I have a microscopy system which periodically captures an image to be used for shading correction. Because these images are captured on tissue slides containing, well, tissue, as well as possibly debris, I would like to define a known, good image as the reference with which to compare subsequent images.

These images are captured over clear glass using a line scan camera, so, optimally, there will be little variation across the Y axis, and a quadratic like curve across the X which models the light drop-off at the edges of the field of view of the camera. An intensity profile, averaged along each column, looks like this:

intensity profile

As you can see, I'm currently using a quadratic fit to model the data. What I'm now grappling with is what measures to use to compare this image to a future sample. My initial approach was/is statistical in nature; mainly, comparing residuals. The difference in residuals between the reference and an arbitrary sample is currently my strongest measure, but I'm not a statistical whiz, and I'm not convinced it is the correct approach yet.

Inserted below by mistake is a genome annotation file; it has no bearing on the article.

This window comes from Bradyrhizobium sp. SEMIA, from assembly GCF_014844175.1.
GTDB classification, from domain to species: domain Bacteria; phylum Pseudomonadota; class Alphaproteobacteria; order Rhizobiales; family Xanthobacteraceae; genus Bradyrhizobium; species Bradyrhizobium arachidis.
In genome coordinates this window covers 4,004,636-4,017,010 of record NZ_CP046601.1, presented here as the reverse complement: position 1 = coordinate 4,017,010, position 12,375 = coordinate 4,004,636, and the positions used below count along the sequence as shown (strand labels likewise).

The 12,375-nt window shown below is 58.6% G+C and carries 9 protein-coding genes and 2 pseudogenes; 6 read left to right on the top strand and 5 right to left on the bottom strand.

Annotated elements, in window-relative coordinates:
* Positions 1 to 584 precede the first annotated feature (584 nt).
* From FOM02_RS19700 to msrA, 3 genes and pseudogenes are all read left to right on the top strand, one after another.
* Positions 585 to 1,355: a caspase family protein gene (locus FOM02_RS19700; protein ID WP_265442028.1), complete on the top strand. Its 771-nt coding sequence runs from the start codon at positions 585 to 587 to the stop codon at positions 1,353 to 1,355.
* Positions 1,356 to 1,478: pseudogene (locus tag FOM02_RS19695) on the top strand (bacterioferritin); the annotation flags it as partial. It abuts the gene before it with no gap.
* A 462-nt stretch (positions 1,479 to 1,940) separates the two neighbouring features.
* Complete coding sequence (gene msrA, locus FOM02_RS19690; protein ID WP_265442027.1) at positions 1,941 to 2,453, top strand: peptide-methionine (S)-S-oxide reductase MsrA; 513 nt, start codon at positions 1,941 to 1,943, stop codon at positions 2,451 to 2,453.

For reference, here are a few samples which should be rejected. I can add raw data if needed, but I'm really just looking for ideas from the DSP side of things. The green line is the plot of the reference image, the red line the fit for the image in question. That last one was captured over faint tissue, and it's a bugger if I continue to use a quadratic fit model. I may end up using a different approach for that situation.

half debris quarter debris over tissue


1 Answer 1


When looking at your data I want to say that when you have a good image the intensity along the x axis will be somewhat symetric and be much more random when you have a bad image. The third order statistical moment, the skewness (1rst and second being mean and variance), is a good measure of assymetry. You may want to compare your image based on the skewness of the intensity along the x axis. Set some thresold either manualy or with basic machine learning.


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